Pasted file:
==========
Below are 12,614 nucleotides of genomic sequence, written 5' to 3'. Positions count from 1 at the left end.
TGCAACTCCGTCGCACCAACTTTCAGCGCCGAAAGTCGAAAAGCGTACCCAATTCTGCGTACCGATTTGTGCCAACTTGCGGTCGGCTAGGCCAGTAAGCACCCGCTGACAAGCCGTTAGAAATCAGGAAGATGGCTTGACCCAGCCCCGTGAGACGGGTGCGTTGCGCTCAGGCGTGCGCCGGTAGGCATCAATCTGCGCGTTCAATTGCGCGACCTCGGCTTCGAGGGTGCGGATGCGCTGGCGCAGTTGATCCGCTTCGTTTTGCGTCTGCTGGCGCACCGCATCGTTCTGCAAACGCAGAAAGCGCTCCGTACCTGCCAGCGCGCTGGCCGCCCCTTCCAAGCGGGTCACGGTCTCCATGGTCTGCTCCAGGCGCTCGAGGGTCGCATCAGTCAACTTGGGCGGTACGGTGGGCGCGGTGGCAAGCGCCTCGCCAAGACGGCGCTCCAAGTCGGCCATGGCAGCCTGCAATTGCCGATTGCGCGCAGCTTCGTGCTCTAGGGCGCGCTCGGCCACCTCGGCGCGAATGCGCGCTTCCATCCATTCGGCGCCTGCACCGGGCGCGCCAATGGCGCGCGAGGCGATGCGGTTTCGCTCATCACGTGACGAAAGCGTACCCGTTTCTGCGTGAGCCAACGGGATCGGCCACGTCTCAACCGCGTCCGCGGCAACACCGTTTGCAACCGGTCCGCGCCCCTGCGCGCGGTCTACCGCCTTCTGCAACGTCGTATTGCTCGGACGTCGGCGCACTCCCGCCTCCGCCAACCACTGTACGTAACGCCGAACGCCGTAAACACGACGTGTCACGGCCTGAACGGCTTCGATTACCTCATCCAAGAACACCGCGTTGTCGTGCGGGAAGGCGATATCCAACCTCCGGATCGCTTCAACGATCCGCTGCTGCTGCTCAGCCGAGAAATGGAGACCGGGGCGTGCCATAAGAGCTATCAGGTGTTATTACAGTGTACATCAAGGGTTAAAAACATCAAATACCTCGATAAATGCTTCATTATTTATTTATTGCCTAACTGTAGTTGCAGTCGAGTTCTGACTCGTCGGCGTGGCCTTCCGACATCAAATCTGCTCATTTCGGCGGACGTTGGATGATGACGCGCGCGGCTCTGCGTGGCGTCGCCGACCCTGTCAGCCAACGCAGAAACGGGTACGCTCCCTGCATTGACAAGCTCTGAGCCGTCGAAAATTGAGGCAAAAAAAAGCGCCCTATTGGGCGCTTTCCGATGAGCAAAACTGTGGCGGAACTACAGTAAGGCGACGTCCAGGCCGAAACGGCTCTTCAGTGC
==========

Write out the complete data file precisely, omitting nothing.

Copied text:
Below are 12,614 nucleotides of genomic sequence, written 5' to 3'. Positions count from 1 at the left end.
TGCAACTCCGTCGCACCAACTTTCAGCGCCGAAAGTCGAAAAGCGTACCCAATTCTGCGTACCGATTTGTGCCAACTTGCGGTCGGCTAGGCCAGTAAGCACCCGCTGACAAGCCGTTAGAAATCAGGAAGATGGCTTGACCCAGCCCCGTGAGACGGGTGCGTTGCGCTCAGGCGTGCGCCGGTAGGCATCAATCTGCGCGTTCAATTGCGCGACCTCGGCTTCGAGGGTGCGGATGCGCTGGCGCAGTTGATCCGCTTCGTTTTGCGTCTGCTGGCGCACCGCATCGTTCTGCAAACGCAGAAAGCGCTCCGTACCTGCCAGCGCGCTGGCCGCCCCTTCCAAGCGGGTCACGGTCTCCATGGTCTGCTCCAGGCGCTCGAGGGTCGCATCAGTCAACTTGGGCGGTACGGTGGGCGCGGTGGCAAGCGCCTCGCCAAGACGGCGCTCCAAGTCGGCCATGGCAGCCTGCAATTGCCGATTGCGCGCAGCTTCGTGCTCTAGGGCGCGCTCGGCCACCTCGGCGCGAATGCGCGCTTCCATCCATTCGGCGCCTGCACCGGGCGCGCCAATGGCGCGCGAGGCGATGCGGTTTCGCTCATCACGTGACGAAAGCGTACCCGTTTCTGCGTGAGCCAACGGGATCGGCCACGTCTCAACCGCGTCCGCGGCAACACCGTTTGCAACCGGTCCGCGCCCCTGCGCGCGGTCTACCGCCTTCTGCAACGTCGTATTGCTCGGACGTCGGCGCACTCCCGCCTCCGCCAACCACTGTACGTAACGCCGAACGCCGTAAACACGACGTGTCACGGCCTGAACGGCTTCGATTACCTCATCCAAGAACACCGCGTTGTCGTGCGGGAAGGCGATATCCAACCTCCGGATCGCTTCAACGATCCGCTGCTGCTGCTCAGCCGAGAAATGGAGACCGGGGCGTGCCATAAGAGCTATCAGGTGTTATTACAGTGTACATCAAGGGTTAAAAACATCAAATACCTCGATAAATGCTTCATTATTTATTTATTGCCTAACTGTAGTTGCAGTCGAGTTCTGACTCGTCGGCGTGGCCTTCCGACATCAAATCTGCTCATTTCGGCGGACGTTGGATGATGACGCGCGCGGCTCTGCGTGGCGTCGCCGACCCTGTCAGCCAACGCAGAAACGGGTACGCTCCCTGCATTGACAAGCTCTGAGCCGTCGAAAATTGAGGCAAAAAAAAGCGCCCTATTGGGCGCTTTCCGATGAGCAAAACTGTGGCGGAACTACAGTAAGGCGACGTCCAGGCCGAAACGGCTCTTCAGTGC